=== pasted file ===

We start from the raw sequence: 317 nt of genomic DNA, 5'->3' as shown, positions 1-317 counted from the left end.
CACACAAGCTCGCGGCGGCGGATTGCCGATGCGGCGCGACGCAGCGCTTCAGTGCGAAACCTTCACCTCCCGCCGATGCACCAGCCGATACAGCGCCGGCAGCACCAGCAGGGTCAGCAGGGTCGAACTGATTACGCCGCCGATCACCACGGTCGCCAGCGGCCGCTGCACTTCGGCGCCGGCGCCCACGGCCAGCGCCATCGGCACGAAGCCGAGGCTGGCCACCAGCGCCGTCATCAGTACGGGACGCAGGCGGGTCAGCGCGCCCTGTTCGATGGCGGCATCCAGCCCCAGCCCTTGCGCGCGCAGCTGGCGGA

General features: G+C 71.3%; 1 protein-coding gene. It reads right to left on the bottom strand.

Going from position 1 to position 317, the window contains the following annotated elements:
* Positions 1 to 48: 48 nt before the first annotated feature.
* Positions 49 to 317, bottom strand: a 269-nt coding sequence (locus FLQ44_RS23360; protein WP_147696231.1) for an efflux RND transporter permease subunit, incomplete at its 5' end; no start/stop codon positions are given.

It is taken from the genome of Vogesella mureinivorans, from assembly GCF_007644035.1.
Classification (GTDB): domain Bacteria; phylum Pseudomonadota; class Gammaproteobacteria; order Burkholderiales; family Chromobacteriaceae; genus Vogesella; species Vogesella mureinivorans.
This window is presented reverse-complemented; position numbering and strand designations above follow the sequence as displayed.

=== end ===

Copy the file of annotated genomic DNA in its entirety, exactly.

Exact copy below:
We start from the raw sequence: 317 nt of genomic DNA, 5'->3' as shown, positions 1-317 counted from the left end.
CACACAAGCTCGCGGCGGCGGATTGCCGATGCGGCGCGACGCAGCGCTTCAGTGCGAAACCTTCACCTCCCGCCGATGCACCAGCCGATACAGCGCCGGCAGCACCAGCAGGGTCAGCAGGGTCGAACTGATTACGCCGCCGATCACCACGGTCGCCAGCGGCCGCTGCACTTCGGCGCCGGCGCCCACGGCCAGCGCCATCGGCACGAAGCCGAGGCTGGCCACCAGCGCCGTCATCAGTACGGGACGCAGGCGGGTCAGCGCGCCCTGTTCGATGGCGGCATCCAGCCCCAGCCCTTGCGCGCGCAGCTGGCGGA

General features: G+C 71.3%; 1 protein-coding gene. It reads right to left on the bottom strand.

Going from position 1 to position 317, the window contains the following annotated elements:
* Positions 1 to 48: 48 nt before the first annotated feature.
* Positions 49 to 317, bottom strand: a 269-nt coding sequence (locus FLQ44_RS23360; protein WP_147696231.1) for an efflux RND transporter permease subunit, incomplete at its 5' end; no start/stop codon positions are given.

It is taken from the genome of Vogesella mureinivorans, from assembly GCF_007644035.1.
Classification (GTDB): domain Bacteria; phylum Pseudomonadota; class Gammaproteobacteria; order Burkholderiales; family Chromobacteriaceae; genus Vogesella; species Vogesella mureinivorans.
This window is presented reverse-complemented; position numbering and strand designations above follow the sequence as displayed.